Determine sell price for secondhand luxury bags
An end to end project from collecting data, creating data pipeline to a business intelligence web application.
This is a project about giving people a recommendation on how to set a price for their used luxury bag. I started the project by creating a data pipeline of extracting data using web scrapping, transforming, cleaning data using pandas, and loading the data for BI web application. From this project, I can understand the price range for each bag, and I hope that the project can give users some reference and make a quick decision about how to price secondhand luxury bags.
The secondhand market has been booming for years. As more customers award of the fast-fashion industry has a huge impact on the environment, people started to be concise toward their purchase behavior. With the convenience of the online secondhand marketplace, such as Poshmark, customers can buy or sell secondhand items without leaving home.
For my family and myself, every time when I want to declutter my staff, I always try to post items in the online marketplace first. However, the process of selling used items is daunting. From taking pictures, setting the price, writing descriptions, and posting online, all events take time. Especially decide the price for the post, I need to browse different websites or search some similar listing, try to find the reasonable price for my products.
One day, an idea comes to my mind, why not build a tool to give me an overview of the market and a reference for me. As a result, I decided to start with luxury secondhand bags.
Give users more information about the product’s price range and recommend prices for users to label their used items for selling on online platforms.
I would briefly share what tools and steps I used for the project. Feel free to reach out to me if you have any questions.
Tools I use
Web Scraping: Beautiful Soup
Create Data Pipeline, Data Cleaning, and Preprocessing: Pandas, Numpy
Exploratory Data Analysis: Matplotlib, Seaborn, Plotly
Machine Learning Model: Scikit-learn
Web application: AWS, Tableau
I will break down the section by creating a data pipeline, exploratory data analysis, and training the model.
The Data Pipeline
Web scraping is a useful technique that allows the extraction of data from different sources. Besides, sometimes, it is hard to access specific data you are interested in unless the website provides API such as Twitter or open-source data.
Before jumping into web scraping, it is important to check a site’s robot.txt file. The file contains that information that tells users which pages they can or can’t request from the site.
The pages I decide to scrap are “browse” pages.
Below is the code I used to scrape the data.
Since I need to grab a lot of information from different pages for the same style and different styles. Creating functions for each step is important to speed up the process.
Data cleaning and preprocessing
It is the step that I spend most of my time on. Since user input varies, it is hard to categorize raw data into groups. It requires research and some business context to clean up the data.
Currently, I have four columns in my dataset. Name, price, size, and brand. First, I want to start with the price column. When I first explore the data, I noticed that there is a lot of prices of 0 or the price is low. I decided to look back to the website to gain more context. After research more information and based on the description I saw, I noticed that price 0 items are used as a placeholder for the seller. The price is low most of them are not authentic. As a result, I decided to remove the price < 500’s data first.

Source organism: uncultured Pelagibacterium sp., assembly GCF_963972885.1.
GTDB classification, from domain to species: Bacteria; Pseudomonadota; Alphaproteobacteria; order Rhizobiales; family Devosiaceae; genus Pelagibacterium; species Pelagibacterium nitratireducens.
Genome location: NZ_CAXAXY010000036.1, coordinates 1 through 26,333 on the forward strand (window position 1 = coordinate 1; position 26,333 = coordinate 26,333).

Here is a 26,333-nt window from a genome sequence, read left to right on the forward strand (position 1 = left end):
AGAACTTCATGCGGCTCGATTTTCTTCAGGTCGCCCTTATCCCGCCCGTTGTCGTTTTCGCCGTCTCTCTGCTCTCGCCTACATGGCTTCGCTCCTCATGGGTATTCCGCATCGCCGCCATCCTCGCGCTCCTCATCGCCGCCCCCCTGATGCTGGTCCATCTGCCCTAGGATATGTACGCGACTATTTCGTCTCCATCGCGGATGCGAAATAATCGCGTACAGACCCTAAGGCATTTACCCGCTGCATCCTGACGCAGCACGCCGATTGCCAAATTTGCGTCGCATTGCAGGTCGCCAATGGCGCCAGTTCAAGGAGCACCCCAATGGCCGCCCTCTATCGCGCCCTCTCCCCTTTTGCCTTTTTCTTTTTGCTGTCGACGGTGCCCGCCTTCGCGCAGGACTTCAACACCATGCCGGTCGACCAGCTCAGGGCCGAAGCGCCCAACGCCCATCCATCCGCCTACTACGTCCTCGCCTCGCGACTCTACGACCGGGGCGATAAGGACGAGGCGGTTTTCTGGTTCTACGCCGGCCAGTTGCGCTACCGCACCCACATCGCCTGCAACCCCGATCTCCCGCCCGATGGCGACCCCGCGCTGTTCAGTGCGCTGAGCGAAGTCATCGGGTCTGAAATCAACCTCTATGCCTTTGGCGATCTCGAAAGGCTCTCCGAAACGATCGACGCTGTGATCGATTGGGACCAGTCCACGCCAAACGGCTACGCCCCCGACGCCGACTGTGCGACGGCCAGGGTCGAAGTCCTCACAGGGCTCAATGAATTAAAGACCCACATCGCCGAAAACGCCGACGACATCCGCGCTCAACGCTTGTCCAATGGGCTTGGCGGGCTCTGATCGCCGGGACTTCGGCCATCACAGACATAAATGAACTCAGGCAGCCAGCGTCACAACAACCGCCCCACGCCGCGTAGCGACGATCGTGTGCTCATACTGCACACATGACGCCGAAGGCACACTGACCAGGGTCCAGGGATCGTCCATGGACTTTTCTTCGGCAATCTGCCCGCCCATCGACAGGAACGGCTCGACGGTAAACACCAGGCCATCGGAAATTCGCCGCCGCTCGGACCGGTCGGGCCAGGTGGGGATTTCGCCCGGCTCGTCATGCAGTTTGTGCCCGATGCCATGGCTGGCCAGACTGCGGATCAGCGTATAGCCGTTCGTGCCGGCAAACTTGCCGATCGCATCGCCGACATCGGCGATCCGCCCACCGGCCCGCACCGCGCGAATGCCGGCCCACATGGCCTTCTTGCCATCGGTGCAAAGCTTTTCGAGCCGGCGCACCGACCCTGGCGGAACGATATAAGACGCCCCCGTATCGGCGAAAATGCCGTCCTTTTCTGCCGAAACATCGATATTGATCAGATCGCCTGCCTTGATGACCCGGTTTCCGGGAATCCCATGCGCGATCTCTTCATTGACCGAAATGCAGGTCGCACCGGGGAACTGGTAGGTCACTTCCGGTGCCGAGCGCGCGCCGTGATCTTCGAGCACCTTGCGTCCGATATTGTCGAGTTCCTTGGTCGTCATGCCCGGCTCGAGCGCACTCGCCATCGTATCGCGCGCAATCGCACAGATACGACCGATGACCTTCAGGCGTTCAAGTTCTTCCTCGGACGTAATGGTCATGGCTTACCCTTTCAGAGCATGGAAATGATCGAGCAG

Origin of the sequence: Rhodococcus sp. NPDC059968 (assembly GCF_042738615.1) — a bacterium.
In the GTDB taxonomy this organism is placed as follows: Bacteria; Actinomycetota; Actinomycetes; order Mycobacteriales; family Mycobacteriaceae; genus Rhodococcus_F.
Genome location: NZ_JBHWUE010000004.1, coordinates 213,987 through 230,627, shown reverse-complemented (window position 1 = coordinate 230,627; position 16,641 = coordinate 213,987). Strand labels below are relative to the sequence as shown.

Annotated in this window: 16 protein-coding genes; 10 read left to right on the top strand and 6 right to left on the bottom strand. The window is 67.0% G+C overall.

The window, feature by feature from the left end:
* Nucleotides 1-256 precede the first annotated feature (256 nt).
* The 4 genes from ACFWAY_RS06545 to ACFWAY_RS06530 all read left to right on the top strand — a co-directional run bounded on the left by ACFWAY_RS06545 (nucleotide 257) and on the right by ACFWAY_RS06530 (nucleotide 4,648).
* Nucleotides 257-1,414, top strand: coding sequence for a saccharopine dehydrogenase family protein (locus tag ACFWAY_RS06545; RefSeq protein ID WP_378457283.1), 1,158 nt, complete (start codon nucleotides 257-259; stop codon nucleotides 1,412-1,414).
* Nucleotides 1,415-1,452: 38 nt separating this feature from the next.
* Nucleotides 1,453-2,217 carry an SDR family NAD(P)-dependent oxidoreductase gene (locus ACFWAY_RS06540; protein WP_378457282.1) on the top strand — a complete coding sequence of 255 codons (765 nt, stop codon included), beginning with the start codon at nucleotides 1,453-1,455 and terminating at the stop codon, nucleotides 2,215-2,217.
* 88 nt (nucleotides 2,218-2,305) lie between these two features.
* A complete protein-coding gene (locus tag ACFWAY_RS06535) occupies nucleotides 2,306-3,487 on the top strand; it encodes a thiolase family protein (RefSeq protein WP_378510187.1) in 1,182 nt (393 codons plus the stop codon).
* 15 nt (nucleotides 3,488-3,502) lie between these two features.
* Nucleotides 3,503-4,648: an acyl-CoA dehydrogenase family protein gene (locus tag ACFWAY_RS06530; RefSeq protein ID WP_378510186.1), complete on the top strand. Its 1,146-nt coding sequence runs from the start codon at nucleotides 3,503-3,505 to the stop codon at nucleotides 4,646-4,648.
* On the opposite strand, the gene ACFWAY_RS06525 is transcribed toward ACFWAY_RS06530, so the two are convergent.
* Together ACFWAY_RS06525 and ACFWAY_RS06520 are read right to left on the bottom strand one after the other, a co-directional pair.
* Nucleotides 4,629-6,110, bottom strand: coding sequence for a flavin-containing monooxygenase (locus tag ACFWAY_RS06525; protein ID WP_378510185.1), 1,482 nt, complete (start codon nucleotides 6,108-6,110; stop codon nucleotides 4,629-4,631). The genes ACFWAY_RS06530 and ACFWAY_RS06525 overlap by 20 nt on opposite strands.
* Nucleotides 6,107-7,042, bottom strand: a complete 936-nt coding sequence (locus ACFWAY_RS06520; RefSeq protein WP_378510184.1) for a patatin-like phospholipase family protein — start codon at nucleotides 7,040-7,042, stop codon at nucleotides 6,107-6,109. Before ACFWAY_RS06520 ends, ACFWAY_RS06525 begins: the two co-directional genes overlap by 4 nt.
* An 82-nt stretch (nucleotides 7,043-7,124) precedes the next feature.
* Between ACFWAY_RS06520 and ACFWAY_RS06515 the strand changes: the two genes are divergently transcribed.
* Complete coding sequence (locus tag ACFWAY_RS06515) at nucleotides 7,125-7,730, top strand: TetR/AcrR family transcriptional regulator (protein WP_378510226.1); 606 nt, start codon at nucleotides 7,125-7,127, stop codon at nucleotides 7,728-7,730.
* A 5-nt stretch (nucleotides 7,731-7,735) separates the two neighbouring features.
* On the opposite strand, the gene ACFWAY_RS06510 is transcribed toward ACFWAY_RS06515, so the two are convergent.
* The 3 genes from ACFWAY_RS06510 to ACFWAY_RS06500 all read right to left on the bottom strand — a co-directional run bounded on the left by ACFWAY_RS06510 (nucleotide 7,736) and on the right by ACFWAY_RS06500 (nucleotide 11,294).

As for size, although some of the sizes are the same as the description on the official website, some of them just as size or description such as medium. I decided to set some keywords for each size and categorized them into their group.
I have shared more detail about how to clean up the data in my notebook. My main takeaway in the step is that EDA is really important here! Through exploring the data, I can know the outliner, some interesting points.
Business Intelligence Dashboard
For the recommendation dashboard, I decided to break it down into three sections. First, some big numbers for summary statistics. Second, the histogram for price distribution, and last but not least, and box plot for graphically display a variable’s spread at a glance. Users can filter bag style and size from the drop-down menu. Besides, I have added download as image or pdf options for users to store the result for future reference.
For this project, I decided to try AWS S3 for deployment. I created an S3 bucket for hosting the website. I followed along with this tutorial.
In the project, I faced a lot of challenges.
- Originally, I want to train a model to predict the price. However, since I don’t have enough data and columns to train, the result didn’t looks reflect the truth. The R2 of the model is 62%. But due to the limitation of data I have, I decide to use descriptive analysis to give price recommendations. It would be helpful if I have the condition, color, more style detail of the bag.
- The data cleaning process requires more business context. Since the user’s input is not standardized, thus it is hard to label them. I recommend limiting user input for size.
While working on this project, I noticed some interesting points that secondhand online platforms might want to consider in the future.
Fake listing detection — During the data cleaning process, there are a lot of low price listings, and most of them have written that not authentic, etc. Some of the listings are from users who don’t have a lot of reviews, or their listing looks similar — pictures characteristics like very low resolution.
I am researching more platform’s data. My next step is to combine all different data sources and add more attributes to my datasets.